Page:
Protecting your workers from extreme heat
Protect your workers from extreme cold, heat and UV radiation.
Working in direct sun or extreme heat is a known hazard for workers.
Workers are at greater risk of the effects of heat-related illness if they:
- are overweight
- are physically unfit
- are pregnant
- have consumed drugs or alcohol
- are over 45 years old (research suggests workers over 45 years of age experience a lower ability to work in a hot environment, which can make them vulnerable as heat intensifies)
- suffer from heart or lung disease
- take certain medications or are on a fluid-restricted diet
- aren’t used to working in the heat.
Research also indicates younger workers can be more susceptible to heat-related illness – possible reasons include, lack of skills or experience when undertaking physically strenuous tasks combined with a reluctance to raise problems with supervisors.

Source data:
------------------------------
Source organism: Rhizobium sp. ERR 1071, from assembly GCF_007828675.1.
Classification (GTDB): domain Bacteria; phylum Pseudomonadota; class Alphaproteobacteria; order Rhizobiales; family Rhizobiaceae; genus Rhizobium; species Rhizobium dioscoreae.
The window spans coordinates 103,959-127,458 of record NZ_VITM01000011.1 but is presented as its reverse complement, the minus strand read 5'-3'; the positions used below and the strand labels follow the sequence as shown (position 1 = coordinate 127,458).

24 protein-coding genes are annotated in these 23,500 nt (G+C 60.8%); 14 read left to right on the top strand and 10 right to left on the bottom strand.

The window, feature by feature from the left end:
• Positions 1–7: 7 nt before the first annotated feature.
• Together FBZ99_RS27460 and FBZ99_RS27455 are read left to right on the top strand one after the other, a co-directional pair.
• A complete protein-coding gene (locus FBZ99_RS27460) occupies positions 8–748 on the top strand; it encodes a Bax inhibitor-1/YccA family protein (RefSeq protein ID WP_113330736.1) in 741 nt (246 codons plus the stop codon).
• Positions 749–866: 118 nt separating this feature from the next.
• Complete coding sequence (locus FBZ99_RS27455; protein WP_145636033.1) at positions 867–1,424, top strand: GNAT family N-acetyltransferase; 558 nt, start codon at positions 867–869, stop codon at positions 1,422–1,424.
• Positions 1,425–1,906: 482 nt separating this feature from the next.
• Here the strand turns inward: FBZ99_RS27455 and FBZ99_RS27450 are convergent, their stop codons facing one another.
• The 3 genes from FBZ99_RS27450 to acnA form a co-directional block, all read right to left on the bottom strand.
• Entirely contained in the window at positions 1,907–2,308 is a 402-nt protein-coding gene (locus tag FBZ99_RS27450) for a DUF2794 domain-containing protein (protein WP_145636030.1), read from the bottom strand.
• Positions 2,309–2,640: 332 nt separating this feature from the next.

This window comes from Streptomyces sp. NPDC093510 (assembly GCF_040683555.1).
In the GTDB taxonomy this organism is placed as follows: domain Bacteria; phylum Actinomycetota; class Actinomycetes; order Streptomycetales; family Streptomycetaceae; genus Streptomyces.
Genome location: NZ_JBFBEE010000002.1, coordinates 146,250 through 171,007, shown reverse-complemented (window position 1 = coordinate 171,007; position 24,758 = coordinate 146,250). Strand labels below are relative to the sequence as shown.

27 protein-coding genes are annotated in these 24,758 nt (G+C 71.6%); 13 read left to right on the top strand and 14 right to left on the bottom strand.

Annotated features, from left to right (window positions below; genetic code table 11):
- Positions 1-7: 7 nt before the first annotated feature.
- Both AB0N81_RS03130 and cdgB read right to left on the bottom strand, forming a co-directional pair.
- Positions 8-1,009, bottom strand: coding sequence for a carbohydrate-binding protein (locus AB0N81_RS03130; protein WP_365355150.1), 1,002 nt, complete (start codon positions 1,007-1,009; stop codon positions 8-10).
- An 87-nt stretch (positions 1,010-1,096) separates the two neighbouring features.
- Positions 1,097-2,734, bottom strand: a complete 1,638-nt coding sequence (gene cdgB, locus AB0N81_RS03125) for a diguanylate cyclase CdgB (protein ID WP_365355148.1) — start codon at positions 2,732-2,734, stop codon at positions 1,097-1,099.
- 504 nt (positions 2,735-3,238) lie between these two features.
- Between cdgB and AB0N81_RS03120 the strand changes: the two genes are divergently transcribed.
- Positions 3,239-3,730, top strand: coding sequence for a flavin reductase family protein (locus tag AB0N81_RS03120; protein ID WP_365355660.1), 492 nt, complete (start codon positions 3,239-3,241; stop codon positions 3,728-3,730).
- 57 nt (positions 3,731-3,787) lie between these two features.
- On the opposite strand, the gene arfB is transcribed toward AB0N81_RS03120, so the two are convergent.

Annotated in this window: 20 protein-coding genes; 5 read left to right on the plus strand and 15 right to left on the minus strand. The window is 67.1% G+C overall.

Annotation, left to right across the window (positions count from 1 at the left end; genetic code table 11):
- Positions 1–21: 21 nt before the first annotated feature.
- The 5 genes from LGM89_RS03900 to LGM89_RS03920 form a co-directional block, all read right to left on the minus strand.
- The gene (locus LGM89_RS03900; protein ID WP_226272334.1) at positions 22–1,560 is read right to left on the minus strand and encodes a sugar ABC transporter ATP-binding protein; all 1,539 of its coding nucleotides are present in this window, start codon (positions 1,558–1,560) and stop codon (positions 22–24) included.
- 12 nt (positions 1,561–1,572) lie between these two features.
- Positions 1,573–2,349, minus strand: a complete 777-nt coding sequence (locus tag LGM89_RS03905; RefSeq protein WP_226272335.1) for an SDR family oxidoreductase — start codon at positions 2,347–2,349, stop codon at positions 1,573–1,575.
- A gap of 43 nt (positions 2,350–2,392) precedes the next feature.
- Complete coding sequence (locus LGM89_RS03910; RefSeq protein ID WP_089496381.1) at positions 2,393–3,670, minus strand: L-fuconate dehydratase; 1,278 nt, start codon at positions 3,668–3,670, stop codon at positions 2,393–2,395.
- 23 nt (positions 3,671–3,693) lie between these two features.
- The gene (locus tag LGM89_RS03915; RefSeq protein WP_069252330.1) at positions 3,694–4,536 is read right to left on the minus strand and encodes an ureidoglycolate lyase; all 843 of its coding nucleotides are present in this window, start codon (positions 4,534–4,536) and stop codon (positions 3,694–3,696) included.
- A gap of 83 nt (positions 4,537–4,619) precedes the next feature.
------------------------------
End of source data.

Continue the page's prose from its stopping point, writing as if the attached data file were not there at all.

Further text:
Eliminate or reduce the risk
Employers and businesses (and other PCBUs) should always try to eliminate, so far as is reasonably practicable, any health and safety risks in the workplace. Reasonably practicable means doing that is reasonably able to be done to ensure the health and safety of workers.
Safe systems of work must ensure that all workers:
- can identify the signs of heat-related illness
- know how to observe and monitor their co-workers
- know what to do if a co-worker seems affected
- know what immediate first aid to give to an affected worker, and when to call for further medical assistance.